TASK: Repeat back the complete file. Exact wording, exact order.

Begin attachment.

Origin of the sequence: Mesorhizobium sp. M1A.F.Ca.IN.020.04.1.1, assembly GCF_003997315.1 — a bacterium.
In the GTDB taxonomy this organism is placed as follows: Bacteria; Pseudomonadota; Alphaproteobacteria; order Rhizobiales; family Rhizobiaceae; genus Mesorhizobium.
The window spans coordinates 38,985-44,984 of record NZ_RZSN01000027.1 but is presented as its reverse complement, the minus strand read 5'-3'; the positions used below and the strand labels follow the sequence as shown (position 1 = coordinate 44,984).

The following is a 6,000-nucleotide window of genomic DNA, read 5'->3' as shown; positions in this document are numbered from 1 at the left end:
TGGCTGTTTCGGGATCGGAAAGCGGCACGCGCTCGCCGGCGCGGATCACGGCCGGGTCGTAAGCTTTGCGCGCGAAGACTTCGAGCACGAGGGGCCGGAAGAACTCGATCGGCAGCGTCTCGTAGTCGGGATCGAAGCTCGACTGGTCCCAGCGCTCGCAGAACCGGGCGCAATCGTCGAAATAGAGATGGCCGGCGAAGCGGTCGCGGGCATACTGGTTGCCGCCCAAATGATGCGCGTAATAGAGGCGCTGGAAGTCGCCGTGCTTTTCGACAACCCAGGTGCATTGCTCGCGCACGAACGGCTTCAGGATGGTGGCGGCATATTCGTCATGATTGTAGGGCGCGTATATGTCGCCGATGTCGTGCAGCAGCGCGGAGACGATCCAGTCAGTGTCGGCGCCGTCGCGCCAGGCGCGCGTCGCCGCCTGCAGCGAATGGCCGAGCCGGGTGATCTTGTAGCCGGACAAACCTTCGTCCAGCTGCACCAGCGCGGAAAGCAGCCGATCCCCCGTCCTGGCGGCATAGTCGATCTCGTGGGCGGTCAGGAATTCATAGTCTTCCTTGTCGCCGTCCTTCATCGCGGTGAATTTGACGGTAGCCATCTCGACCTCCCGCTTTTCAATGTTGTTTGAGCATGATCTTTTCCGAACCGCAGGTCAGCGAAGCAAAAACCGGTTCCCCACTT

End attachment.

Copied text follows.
Origin of the sequence: Mesorhizobium sp. M1A.F.Ca.IN.020.04.1.1, assembly GCF_003997315.1 — a bacterium.
In the GTDB taxonomy this organism is placed as follows: Bacteria; Pseudomonadota; Alphaproteobacteria; order Rhizobiales; family Rhizobiaceae; genus Mesorhizobium.
The window spans coordinates 38,985-44,984 of record NZ_RZSN01000027.1 but is presented as its reverse complement, the minus strand read 5'-3'; the positions used below and the strand labels follow the sequence as shown (position 1 = coordinate 44,984).

The following is a 6,000-nucleotide window of genomic DNA, read 5'->3' as shown; positions in this document are numbered from 1 at the left end:
TGGCTGTTTCGGGATCGGAAAGCGGCACGCGCTCGCCGGCGCGGATCACGGCCGGGTCGTAAGCTTTGCGCGCGAAGACTTCGAGCACGAGGGGCCGGAAGAACTCGATCGGCAGCGTCTCGTAGTCGGGATCGAAGCTCGACTGGTCCCAGCGCTCGCAGAACCGGGCGCAATCGTCGAAATAGAGATGGCCGGCGAAGCGGTCGCGGGCATACTGGTTGCCGCCCAAATGATGCGCGTAATAGAGGCGCTGGAAGTCGCCGTGCTTTTCGACAACCCAGGTGCATTGCTCGCGCACGAACGGCTTCAGGATGGTGGCGGCATATTCGTCATGATTGTAGGGCGCGTATATGTCGCCGATGTCGTGCAGCAGCGCGGAGACGATCCAGTCAGTGTCGGCGCCGTCGCGCCAGGCGCGCGTCGCCGCCTGCAGCGAATGGCCGAGCCGGGTGATCTTGTAGCCGGACAAACCTTCGTCCAGCTGCACCAGCGCGGAAAGCAGCCGATCCCCCGTCCTGGCGGCATAGTCGATCTCGTGGGCGGTCAGGAATTCATAGTCTTCCTTGTCGCCGTCCTTCATCGCGGTGAATTTGACGGTAGCCATCTCGACCTCCCGCTTTTCAATGTTGTTTGAGCATGATCTTTTCCGAACCGCAGGTCAGCGAAGCAAAAACCGGTTCCCCACTT